Circus peanuts are an old time candy favorite. A orange marshmallow treat in the shape of a peanut and fat free too. Circus peanuts are one of those candies that taste just as good hard and they to soft. Don't worry our circus peanuts are fresh, once you start eating them, well the whole bag will be gone before you know it.
Circus Peanuts were first invented way back in the 1800's, now this is definitely and old time candy.
12 oz bag of Circus Peanuts
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|Circus Peanuts look like a giant, orange, fluffy peanuts. They have a texture and a flavor, however, that are unique. People either can’t get enough of them or can’t get far enough away. What candy could possibly have such an effect? Circus Peanuts.|
Circus Peanuts have been on the market since the 1800s, typically found in five-and-dime stores. They were available in bulk with the other penny candies, which may account for their rather strange consistency—a candy sitting out in a bulk bin for months at a time (circus peanuts were considered a seasonal, springtime candy) wouldn’t stay very soft for very long.
So even though they are often termed “marshmallow” candies, they really don’t have the same texture as a marshmallow, which would harden in just hours left in the open air. Nor do they contain peanuts as the name implies. Instead, they are made up of various sugars, artificial color and flavor, and gelatin. Presumably, the gelatin is what gives the Peanuts their unique texture. The special taste of Circus Peanuts comes from the banana flavoring.
The reason for this odd combination of orange color, peanut shape and banana taste is lost; the origin of Circus Peanuts is unknown. David Templeton recounts the rumor that the introduction of banana flavoring actually stemmed from an experiment with the use of banana oil in the candies. The flavor was simply a happy side-effect.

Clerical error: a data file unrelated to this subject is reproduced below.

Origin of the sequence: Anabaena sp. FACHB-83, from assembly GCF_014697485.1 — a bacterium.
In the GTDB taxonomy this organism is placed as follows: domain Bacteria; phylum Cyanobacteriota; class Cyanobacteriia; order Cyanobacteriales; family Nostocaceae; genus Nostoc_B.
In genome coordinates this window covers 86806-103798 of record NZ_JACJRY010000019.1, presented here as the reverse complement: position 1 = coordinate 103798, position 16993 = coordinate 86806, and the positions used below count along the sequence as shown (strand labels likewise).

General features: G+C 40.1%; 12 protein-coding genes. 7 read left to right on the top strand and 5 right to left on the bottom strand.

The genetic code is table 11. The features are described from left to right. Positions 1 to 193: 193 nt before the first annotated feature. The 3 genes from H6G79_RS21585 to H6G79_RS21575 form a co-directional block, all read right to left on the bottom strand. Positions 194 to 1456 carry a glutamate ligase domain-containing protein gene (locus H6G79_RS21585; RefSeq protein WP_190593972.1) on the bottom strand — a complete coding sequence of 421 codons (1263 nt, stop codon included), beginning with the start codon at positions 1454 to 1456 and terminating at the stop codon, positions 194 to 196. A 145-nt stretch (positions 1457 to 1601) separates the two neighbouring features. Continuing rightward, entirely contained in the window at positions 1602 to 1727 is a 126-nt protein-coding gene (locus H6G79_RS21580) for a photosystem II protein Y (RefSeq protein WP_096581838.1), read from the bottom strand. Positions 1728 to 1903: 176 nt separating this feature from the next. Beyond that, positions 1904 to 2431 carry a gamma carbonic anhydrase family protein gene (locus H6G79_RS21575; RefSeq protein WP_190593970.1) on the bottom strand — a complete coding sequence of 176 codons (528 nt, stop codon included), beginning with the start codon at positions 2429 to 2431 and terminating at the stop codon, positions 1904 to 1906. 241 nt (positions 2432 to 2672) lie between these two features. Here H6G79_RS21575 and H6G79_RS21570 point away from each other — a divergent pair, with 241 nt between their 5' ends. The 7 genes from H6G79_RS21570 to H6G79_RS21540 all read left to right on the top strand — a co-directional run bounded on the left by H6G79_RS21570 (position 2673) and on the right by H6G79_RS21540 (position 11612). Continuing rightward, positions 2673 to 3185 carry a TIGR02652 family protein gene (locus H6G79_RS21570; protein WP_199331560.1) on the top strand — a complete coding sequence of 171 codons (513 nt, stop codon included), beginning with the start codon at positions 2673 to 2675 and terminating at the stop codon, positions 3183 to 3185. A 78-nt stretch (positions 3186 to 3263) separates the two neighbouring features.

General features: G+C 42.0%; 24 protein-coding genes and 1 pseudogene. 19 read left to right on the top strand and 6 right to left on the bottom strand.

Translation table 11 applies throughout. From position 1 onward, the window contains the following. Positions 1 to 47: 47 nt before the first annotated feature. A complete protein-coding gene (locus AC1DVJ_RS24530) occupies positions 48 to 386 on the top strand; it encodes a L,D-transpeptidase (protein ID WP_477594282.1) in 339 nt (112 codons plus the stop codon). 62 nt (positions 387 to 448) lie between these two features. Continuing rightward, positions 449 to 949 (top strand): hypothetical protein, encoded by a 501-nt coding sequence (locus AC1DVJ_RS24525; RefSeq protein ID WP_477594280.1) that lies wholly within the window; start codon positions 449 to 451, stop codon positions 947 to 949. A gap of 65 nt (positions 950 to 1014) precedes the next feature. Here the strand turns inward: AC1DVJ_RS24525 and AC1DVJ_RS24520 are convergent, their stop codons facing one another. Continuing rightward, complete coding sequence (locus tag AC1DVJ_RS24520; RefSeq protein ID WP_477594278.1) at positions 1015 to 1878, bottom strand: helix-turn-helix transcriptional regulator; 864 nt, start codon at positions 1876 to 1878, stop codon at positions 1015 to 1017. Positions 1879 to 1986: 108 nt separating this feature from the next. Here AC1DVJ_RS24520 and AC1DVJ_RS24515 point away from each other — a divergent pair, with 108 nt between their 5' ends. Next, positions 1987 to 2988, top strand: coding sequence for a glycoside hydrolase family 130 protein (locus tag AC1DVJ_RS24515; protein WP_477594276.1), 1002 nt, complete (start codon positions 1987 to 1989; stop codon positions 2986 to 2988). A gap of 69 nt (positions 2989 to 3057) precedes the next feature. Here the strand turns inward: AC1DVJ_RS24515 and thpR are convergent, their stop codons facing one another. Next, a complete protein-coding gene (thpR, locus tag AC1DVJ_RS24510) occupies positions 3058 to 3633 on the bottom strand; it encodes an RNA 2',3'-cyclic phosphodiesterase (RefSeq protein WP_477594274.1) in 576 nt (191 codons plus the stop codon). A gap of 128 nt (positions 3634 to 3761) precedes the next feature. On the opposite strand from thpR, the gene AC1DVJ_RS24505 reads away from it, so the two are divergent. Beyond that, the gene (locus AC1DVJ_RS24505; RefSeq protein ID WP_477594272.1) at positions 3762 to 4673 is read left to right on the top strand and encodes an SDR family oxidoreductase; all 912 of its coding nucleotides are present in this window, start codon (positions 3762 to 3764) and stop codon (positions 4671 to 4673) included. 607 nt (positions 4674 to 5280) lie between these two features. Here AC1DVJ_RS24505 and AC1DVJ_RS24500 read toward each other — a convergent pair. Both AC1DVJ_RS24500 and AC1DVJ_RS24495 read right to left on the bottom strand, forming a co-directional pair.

Circus Peanut haters may be vocal, but lovers of the candy purchase enough to make up for the noise. The Spangler Candy Company makes about 32,000 pounds of them per day, and Circus Peanuts make up about 5% of the company’s candy sales.
But Spangler is not the only company manufacturing Circus Peanuts today;Melster, Brach’s and Farley’s do, as well. And Spangler is experimenting with the formula to try to draw new candy lovers into the fold. New flavors and colors include a white vanilla, a lemon yellow, and a pink cherry to join the traditional orange-colored banana. Rumors abound that more special shapes and colors are in the works for seasonal treats at Easter and Christmas.
Certainly, time will tell if these new concepts bring in more sales, but it seems unlikely many current Circus Peanut fans will be thrilled with the variety. Among them, debate currently rages about what kind of Peanuts are the best and how they should be eaten. Some say they must be fresh while other prefer them stale. Luckily, there appears to be a fix for both: Spangler says that Circus Peanuts that have sat out too long and gotten hard can be returned to their former selves by putting them in the microwave for a few seconds. And of course, leaving an opened package on the counter for a few days will toughen them up a bit.
The vehement Circus Peanut haters will always be loud, so many of the Circus Peanut lovers will continue to hide their passion, thinking they are alone in their attachment. But Spangler’s sales are already growing. Even without any new converts, the number of fans promises to keep Circus Peanuts around for another 200 years.